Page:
Robert Rodriguez is the godfather of Mexican-American indie films; a man who never ceases to amaze cult audiences and mainstream audiences alike with what wonders he can achieve with small budgets. A man who is 100% passionate about his films, and film in general, and it really shows. It says a lot about a filmmaker who wants to do as much as he can in the production of his films, and Rodriguez really gives himself a lot to do, often being the writer, director, composer and editor of his flicks, and the results are almost always dazzling with indie charm. He’s got quite a sizeable filmography stretching from his first feature, El Mariachi, in 1993, to this year’s imminent Sin City sequel. Here’s a guide to help all you beginners get started with him.
Start With: Desperado
Although far from my favourite Rodriguez flick, I feel that Desperado is as good a place as any to introduce new fans to the his world. The film is strictly a sequel in Rodriguez’s “Mexico” trilogy, but it serves actually more like an English-language remake of his first feature film, El Mariachi (which was filmed in Spanish). An obvious difference is the language, making this film infinitely more accessible to wider audiences already, but the main difference is budget. The original was made on a shoestring budget of just $7,000, while Desperado upped that amount ten-fold! This budget allowed Rodriguez to stay true to his cultural roots and keep the film as “Mexican” as possible, and gave him an interesting cast including Antonio Banderas, Salma Hayek and Steve Buscemi. The plot follows Banderas as El Mariachi (The Guitarist) who seeks revenge on the drug lord who killed his lover. It’s balls-to-the-wall action, hilarious and an excellent first taste of Rodriguez’s wild style.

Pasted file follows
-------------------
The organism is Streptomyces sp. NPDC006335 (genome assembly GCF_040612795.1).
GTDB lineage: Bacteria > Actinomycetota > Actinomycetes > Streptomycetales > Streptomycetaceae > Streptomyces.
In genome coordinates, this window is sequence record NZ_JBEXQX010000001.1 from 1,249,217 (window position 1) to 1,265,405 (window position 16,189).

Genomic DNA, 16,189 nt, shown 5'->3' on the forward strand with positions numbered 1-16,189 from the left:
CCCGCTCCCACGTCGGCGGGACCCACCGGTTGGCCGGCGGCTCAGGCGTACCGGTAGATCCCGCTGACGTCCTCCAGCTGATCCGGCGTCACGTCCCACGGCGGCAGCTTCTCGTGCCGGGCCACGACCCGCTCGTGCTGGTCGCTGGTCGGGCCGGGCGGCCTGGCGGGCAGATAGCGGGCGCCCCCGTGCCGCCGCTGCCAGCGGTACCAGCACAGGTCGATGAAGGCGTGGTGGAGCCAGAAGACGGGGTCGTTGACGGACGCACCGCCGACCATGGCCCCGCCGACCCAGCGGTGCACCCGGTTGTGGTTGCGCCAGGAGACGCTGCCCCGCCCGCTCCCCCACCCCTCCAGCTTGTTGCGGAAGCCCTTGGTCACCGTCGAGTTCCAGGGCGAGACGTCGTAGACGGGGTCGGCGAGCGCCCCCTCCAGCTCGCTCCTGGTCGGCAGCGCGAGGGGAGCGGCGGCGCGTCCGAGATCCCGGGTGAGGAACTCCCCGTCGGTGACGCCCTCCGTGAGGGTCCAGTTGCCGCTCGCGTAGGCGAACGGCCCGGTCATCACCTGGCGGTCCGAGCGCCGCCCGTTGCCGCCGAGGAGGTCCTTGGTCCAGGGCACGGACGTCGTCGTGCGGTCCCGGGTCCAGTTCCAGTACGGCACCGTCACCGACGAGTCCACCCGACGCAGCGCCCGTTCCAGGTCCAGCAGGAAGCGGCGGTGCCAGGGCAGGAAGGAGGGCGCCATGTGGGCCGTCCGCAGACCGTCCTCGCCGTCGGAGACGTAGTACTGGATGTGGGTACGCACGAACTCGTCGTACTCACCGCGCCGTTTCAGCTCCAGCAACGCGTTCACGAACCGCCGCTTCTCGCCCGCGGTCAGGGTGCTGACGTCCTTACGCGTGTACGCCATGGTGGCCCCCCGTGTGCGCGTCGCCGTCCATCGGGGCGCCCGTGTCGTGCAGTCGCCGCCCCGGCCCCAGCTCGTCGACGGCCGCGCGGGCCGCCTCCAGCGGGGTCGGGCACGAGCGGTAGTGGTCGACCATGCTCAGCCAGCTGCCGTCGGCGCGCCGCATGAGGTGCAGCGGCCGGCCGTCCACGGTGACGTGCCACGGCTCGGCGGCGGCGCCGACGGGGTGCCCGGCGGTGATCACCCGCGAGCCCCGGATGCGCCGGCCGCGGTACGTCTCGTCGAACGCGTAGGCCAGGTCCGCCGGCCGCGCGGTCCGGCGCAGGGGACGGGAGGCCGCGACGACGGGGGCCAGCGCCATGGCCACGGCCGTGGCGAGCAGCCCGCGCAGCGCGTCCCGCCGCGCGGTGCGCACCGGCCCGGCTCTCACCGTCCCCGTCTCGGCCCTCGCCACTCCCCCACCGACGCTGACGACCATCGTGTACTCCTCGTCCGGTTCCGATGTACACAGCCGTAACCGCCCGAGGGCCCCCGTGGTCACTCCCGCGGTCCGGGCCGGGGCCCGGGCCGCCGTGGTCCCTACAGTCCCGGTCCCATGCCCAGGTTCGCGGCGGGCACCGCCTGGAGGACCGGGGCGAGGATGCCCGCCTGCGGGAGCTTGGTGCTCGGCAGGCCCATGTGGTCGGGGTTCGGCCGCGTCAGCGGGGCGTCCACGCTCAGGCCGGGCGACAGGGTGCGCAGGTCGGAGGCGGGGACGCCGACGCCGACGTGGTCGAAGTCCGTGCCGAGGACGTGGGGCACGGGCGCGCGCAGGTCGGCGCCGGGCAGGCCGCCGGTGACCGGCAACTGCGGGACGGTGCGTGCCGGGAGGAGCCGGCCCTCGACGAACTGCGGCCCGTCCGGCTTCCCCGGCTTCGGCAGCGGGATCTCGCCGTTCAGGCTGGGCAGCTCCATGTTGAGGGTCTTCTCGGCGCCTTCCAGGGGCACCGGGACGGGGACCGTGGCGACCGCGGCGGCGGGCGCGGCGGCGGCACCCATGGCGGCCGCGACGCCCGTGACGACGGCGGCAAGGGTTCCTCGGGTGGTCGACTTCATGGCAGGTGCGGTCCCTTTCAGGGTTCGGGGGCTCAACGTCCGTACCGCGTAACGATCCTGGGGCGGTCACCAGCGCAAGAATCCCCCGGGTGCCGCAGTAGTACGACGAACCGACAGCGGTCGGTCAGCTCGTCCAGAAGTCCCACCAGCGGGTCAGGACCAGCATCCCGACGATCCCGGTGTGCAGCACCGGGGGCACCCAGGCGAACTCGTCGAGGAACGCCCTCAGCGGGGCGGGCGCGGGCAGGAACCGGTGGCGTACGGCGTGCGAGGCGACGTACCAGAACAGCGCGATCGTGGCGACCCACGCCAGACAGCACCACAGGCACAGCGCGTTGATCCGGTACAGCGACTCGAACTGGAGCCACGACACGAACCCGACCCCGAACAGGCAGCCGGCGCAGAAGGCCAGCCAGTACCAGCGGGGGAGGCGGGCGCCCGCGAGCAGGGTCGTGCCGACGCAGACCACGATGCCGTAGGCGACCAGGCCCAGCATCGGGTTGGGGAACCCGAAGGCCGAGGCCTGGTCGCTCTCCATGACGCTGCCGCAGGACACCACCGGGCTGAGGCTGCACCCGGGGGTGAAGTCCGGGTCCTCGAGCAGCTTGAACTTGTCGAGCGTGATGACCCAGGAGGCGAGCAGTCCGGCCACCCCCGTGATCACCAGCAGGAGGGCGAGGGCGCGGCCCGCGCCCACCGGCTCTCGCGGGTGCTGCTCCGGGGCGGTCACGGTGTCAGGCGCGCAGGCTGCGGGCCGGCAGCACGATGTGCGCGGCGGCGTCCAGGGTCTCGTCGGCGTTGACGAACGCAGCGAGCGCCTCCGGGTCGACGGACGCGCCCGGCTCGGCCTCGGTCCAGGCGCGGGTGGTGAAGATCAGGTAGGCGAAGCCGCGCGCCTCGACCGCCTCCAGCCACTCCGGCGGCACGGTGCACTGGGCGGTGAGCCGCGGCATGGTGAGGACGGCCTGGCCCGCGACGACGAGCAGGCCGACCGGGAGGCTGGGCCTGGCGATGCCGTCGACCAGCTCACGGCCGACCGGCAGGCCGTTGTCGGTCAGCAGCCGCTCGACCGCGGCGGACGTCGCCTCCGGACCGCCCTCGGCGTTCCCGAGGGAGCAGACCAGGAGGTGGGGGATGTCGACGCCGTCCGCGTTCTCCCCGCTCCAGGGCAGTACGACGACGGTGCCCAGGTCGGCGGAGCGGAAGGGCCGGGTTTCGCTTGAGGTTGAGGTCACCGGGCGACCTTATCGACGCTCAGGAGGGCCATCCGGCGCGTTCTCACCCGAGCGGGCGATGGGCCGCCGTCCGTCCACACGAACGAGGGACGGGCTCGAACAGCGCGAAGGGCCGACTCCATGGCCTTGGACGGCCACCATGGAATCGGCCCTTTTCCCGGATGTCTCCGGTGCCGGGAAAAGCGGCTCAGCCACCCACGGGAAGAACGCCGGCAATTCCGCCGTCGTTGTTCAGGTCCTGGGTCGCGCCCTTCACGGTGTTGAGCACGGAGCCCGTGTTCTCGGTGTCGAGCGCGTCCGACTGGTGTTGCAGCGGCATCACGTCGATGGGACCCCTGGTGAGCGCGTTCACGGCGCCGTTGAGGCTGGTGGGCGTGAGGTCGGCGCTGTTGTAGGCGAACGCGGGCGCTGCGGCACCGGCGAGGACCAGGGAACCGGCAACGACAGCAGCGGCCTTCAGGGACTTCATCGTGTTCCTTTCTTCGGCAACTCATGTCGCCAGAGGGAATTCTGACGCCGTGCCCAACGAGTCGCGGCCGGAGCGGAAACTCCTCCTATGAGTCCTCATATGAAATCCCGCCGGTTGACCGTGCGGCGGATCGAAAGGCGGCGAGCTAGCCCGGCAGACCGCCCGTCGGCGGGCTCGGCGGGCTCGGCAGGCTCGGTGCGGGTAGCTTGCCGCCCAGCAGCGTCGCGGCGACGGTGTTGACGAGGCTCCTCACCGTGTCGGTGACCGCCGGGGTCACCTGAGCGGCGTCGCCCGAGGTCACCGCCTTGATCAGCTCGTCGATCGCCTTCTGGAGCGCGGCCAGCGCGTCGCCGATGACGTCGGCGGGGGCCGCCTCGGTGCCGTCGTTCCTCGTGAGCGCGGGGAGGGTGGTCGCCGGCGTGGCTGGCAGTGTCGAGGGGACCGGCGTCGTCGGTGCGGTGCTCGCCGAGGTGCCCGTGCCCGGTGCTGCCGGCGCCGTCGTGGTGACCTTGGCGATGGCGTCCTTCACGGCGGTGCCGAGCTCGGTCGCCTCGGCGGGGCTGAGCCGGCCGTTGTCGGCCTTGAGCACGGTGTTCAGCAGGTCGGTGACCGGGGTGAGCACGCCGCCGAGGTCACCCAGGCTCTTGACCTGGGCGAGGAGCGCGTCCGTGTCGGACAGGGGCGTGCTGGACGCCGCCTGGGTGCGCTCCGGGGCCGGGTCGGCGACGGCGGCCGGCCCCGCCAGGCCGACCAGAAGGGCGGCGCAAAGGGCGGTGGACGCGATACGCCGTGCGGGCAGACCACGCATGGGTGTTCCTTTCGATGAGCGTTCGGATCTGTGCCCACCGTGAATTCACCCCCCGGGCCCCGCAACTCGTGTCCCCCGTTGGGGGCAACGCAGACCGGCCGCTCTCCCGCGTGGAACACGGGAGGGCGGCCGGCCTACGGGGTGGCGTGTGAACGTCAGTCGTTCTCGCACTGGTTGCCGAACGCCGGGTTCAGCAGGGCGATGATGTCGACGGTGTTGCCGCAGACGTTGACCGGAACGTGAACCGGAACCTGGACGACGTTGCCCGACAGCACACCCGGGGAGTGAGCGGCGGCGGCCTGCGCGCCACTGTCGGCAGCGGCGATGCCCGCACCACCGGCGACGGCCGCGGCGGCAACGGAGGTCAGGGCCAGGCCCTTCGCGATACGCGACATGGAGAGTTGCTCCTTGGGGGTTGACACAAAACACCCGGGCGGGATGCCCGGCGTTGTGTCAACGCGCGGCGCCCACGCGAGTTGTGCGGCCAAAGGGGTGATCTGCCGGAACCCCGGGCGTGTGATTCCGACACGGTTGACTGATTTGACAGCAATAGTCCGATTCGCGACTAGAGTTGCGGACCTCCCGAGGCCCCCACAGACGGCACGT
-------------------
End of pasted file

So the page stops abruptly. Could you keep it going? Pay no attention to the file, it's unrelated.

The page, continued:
Then move onto The Essentials:
From Dusk Till Dawn
From Dusk Till Dawn is a beast of an indie film, and had cult status written all over it from the get-go, with the dream team of indie golden boys Rodriguez and Quentin Tarantino, the first fruits of what would soon become a long term partnership. QT penned the script that, for the first half at least, feels classically Tarantino. But it’s the back end where things a very left turn indeed, and it feels tenfold more like a romping Rodriguez flick. The film is American-made, but again maintains Rodriguez’s Mexicano vibes, and stars a bizarre-but-brilliant cast including Harvey Keitel, Juliette Lewis and the two most unlikely brothers in film history, George Clooney and QT himself. It’s a gangster-cum-Mexican vampire flick, and if it sounds nuts, it’s because it is. A ’90s classic.